Hall of Shame I: Former Brazilian coach Wanderley Luxemburgo is being investigated for naming players to his squad in return for payments from their agents. If the accusations are true, it would be a major embarrassment for a nation where soccer is a national passion.

Hall of Shame II: Former U.S. Soccer president Alan Rothenberg's audacious report stating that England's World Cup bid and soccer facilities ranked lower than those of Germany and South Africa. Don't come to my house for tea, Alan. The Brits only spent $2 billion in fixing up stadiums in the last few years.

Biggest flop: Germany's total collapse at the Euro 2000, coming bottom in its opening-round group.

Dishonorable mention: England.

Biggest bore: Rampaging English fans at Euro 2000.

Biggest surprise: Portugal's wonderful attacking soccer at Euro 2000.

Best national team: France. With an almost unchanged team from its 1998 World Cup victory, defeated a stubborn Italy to win the Euro 2000.

Best U.S. female player: Tiffeny Milbrett. She may be the smallest on the team, but 17 goals in 27 games is quite a feat.

Best U.S. female goalie: Siri Mullinix. Big star on the horizon and she joins the incomparable Mia Hamm on the Washington Freedom of the Womenís United Soccer Association.

All-MLS team: Goalkeeper -Tony Meola (Wizards); Defenders - Jeff Agoos (D.C. United), Carlos Llamosa (United), Gregg Vanney (Galaxy), Peter Vermes (Wizards); Midfielders - Chris Armas (Fire), Carlos Valderrama (Tampa Bay), Peter Nowak (Fire); Forwards: Mamadou Diallo (Tampa), Jaime Moreno (United), Clint Mathis (MetroStars).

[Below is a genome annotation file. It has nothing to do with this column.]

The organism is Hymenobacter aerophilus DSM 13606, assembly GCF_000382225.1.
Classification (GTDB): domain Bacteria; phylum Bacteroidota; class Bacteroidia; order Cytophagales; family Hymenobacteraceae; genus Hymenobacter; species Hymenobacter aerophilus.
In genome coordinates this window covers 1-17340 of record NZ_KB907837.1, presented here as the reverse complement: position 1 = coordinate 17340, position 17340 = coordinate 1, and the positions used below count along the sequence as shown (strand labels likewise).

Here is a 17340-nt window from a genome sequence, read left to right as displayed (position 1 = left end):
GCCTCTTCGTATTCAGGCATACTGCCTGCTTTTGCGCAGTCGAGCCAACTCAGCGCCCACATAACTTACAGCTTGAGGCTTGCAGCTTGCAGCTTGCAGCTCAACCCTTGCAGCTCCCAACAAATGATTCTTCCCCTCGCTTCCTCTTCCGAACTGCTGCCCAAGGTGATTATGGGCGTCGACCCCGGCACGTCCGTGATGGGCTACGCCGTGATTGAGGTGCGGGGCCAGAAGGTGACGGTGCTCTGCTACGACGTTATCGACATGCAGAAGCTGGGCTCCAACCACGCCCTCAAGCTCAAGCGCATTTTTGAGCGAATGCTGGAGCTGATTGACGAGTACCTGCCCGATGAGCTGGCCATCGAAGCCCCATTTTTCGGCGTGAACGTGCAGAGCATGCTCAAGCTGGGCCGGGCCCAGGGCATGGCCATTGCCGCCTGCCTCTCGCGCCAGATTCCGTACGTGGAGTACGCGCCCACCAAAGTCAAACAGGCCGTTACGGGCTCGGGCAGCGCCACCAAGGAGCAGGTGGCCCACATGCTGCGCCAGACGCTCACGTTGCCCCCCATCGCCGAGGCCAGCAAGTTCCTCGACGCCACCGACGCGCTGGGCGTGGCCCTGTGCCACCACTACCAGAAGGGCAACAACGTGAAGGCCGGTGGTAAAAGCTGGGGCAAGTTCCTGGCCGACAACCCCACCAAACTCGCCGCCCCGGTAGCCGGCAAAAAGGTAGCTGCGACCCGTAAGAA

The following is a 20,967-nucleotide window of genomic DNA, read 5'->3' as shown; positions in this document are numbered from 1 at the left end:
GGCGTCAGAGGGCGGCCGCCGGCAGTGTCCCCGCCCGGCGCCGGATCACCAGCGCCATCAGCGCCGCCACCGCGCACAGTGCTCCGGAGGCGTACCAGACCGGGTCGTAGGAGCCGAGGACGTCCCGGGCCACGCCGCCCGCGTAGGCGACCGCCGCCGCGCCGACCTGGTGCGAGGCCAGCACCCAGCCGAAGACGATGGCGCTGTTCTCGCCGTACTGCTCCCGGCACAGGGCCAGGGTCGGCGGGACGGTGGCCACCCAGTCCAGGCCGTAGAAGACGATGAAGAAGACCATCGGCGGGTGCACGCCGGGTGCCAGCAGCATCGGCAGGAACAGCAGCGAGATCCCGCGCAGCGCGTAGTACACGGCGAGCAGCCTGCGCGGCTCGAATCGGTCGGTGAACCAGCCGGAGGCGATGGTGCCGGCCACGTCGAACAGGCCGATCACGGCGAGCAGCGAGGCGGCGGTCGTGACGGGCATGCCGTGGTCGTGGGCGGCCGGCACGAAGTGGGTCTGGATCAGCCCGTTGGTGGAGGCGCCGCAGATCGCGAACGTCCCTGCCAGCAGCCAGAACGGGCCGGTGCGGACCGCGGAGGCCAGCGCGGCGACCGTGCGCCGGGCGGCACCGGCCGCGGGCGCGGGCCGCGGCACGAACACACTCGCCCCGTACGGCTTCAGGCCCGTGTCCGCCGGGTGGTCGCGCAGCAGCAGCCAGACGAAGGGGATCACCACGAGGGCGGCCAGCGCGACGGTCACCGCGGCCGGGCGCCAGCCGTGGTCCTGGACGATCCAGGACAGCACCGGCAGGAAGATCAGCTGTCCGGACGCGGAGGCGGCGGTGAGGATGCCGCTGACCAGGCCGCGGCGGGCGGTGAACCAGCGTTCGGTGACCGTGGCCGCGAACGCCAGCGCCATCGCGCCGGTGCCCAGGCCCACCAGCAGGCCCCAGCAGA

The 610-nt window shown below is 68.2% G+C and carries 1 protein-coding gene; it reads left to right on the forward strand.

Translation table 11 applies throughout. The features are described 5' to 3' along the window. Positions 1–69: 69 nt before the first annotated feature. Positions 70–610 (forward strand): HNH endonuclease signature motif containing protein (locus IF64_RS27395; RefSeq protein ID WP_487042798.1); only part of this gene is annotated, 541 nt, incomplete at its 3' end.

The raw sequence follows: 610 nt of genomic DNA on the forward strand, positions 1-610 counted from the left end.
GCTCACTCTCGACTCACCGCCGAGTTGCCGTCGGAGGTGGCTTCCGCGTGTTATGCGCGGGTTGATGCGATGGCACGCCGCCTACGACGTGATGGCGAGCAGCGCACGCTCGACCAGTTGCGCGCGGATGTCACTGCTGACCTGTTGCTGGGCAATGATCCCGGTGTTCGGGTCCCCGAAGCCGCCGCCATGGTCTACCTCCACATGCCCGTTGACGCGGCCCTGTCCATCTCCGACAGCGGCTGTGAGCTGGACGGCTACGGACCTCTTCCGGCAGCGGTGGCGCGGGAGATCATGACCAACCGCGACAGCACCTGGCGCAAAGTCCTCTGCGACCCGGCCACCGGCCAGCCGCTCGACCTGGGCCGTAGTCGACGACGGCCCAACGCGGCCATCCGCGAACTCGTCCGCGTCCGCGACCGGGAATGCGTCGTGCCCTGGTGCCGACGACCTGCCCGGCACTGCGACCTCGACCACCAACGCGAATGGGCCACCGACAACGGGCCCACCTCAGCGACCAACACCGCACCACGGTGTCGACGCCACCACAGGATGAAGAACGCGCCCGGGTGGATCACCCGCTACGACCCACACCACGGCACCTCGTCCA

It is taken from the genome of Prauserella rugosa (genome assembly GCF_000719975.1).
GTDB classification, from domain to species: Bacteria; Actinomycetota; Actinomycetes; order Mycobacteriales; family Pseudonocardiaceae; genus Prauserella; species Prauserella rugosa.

All-World team: Goalkeeper - Francesco Toldo (Fiorentina); Defenders - Rio Ferdinand (Leeds), Roberto Carlos (Real Madrid) Paolo Maldini (AC Milan); Midfielders - David Beckham (Manchester United), Zinedine Zidane (Juventus), Ariel Ortega (River Plate), Roy Keane (Manchester United); Forwards - Rivaldo (Barcelona) Figo (Real Madrid), Patrick Kluivert (Barcelona).

Aspirin Award: Goes to D.C. United general manager Kevin Payne. United not only flopped in 2000, but the team also lost its training center at the former Redskins Park. Then the owners bailed out and the club was taken over by MLS. Care for a cup of tea to go with that Aspirin, Kevin?

MLS "Rookie of the Year": Carlos Bocanegra. The former ULCA defender helped the Chicago Fire reach the MLS Cup. Honorable mention - Bobby Convey (D.C. United) and Nick Garcia (Wizards).

MLS "Goal of the Year": Finally, after many tries in his long career, defender Marcelo Balboa scored a goal on one of his spectacular bicycle kicks in a Colorado Rapids win over the Columbus Crew. It made the highlights on ESPN's SportsCenter.

Team of the decade: The U.S. women's national team. Mia Hamm, Kristine Lilly, Julie Foudy, Michelle Akers and Carla Overbeck, etc. Where else in the world could you find a better bunch of players? Fame didn't change them a bit.

John Haydon is soccer columnist for the Washington Times and can be e-mailed at